Snyder’s ratings fall; consumer confidence drops
EAST LANSING, Mich. — The mood of Michigan residents has soured somewhat, according to Michigan State University’s latest State of the State Survey.
Gov. Rick Snyder’s approval rating fell to 31.5 percent in the spring/summer survey, which was completed in July. This compares with a 44.5 percent favorable rating in the previous survey, taken in March.
“Gov. Snyder succeeded in getting most of his priorities through the Legislature, but that has not translated into strong public approval,” said Charles Ballard, director of the quarterly survey and economics professor at MSU. “Snyder’s budget provided a tax cut for businesses, but it also involved tax increases for retirees, as well as substantial spending reductions. Moreover, the economy appears to have hit a flat spot.”
Ballard said Michigan’s unemployment rate decreased for 15 consecutive months at the end of Gov. Jennifer Granholm’s tenure, and continued to fall during the first four months of the Snyder administration. But unemployment has now crept back up for two months in a row.
Snyder’s approval rating is well below the 58.1 percent Granholm received when she first took office in 2003, but it’s also far above the 18 percent that she received at the end of her second and final term.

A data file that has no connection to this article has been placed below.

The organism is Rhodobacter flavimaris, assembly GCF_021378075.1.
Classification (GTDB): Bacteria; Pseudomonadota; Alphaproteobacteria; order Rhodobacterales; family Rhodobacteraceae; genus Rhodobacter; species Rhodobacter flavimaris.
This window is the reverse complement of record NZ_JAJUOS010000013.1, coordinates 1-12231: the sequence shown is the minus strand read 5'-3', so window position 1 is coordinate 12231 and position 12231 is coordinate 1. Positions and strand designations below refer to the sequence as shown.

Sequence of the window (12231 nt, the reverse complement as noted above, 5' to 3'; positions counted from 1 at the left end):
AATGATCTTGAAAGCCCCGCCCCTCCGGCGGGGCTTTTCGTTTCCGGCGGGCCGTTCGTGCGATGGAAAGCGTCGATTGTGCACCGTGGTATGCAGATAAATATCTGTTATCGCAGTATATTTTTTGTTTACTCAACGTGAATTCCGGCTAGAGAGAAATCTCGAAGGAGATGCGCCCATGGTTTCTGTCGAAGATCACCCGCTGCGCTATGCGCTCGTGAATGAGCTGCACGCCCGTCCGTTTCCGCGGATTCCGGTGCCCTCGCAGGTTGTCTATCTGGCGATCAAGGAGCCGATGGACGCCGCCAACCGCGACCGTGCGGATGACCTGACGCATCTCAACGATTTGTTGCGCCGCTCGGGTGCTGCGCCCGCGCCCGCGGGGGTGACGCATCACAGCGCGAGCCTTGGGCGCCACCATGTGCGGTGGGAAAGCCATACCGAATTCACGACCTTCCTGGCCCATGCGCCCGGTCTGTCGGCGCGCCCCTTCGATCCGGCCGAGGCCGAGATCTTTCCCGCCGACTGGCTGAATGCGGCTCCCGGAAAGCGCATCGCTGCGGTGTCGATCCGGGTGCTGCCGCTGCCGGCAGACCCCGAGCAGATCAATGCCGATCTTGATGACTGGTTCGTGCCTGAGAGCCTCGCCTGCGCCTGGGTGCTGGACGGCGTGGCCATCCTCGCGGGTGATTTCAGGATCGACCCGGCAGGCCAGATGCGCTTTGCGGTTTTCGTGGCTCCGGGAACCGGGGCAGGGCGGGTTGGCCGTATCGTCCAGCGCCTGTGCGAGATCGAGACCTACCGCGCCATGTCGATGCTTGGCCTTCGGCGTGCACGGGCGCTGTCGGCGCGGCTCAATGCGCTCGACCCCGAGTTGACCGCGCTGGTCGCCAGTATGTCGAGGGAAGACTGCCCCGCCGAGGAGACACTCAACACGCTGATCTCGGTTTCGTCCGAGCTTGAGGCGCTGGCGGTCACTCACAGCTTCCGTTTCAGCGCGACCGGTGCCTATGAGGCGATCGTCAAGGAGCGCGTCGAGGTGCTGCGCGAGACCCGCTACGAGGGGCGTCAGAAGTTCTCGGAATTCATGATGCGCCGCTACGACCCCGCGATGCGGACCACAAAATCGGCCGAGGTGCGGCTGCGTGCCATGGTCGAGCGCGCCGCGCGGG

In keeping with the sluggish pace of the economic recovery, consumer confidence showed one of its largest decreases in several years. The drop came in response to the question about whether residents believe they will be better off a year from now. In the previous survey, 60 percent said they believe they will be better off, the highest percentage in about seven years. In the most recent survey, that number fell to 47.3 percent.
In addition, 46.7 percent of residents rated their financial situation as good or excellent, down from about 49 percent in the previous survey. Those saying they were better off financially than one year before also fell slightly, from 30 percent to 28.6 percent in the current survey.
While Snyder’s approval ratings fell, President Barack Obama’s stabilized. Obama received favorable ratings from 70.7 percent of the survey respondents when he came to office in 2009, but his ratings fell steadily during his first year in office. In the most recent survey, however, Obama received a favorable rating from 44.5 percent, which is identical to his rating in the previous survey.
The State of the State Survey, conducted by MSU’s Institute of Public Policy and Social Research, has monitored the public mood on important issues facing Michigan and the state’s major regions since 1994. The telephone survey of 947 residents has a margin of error of 3.2 percent.
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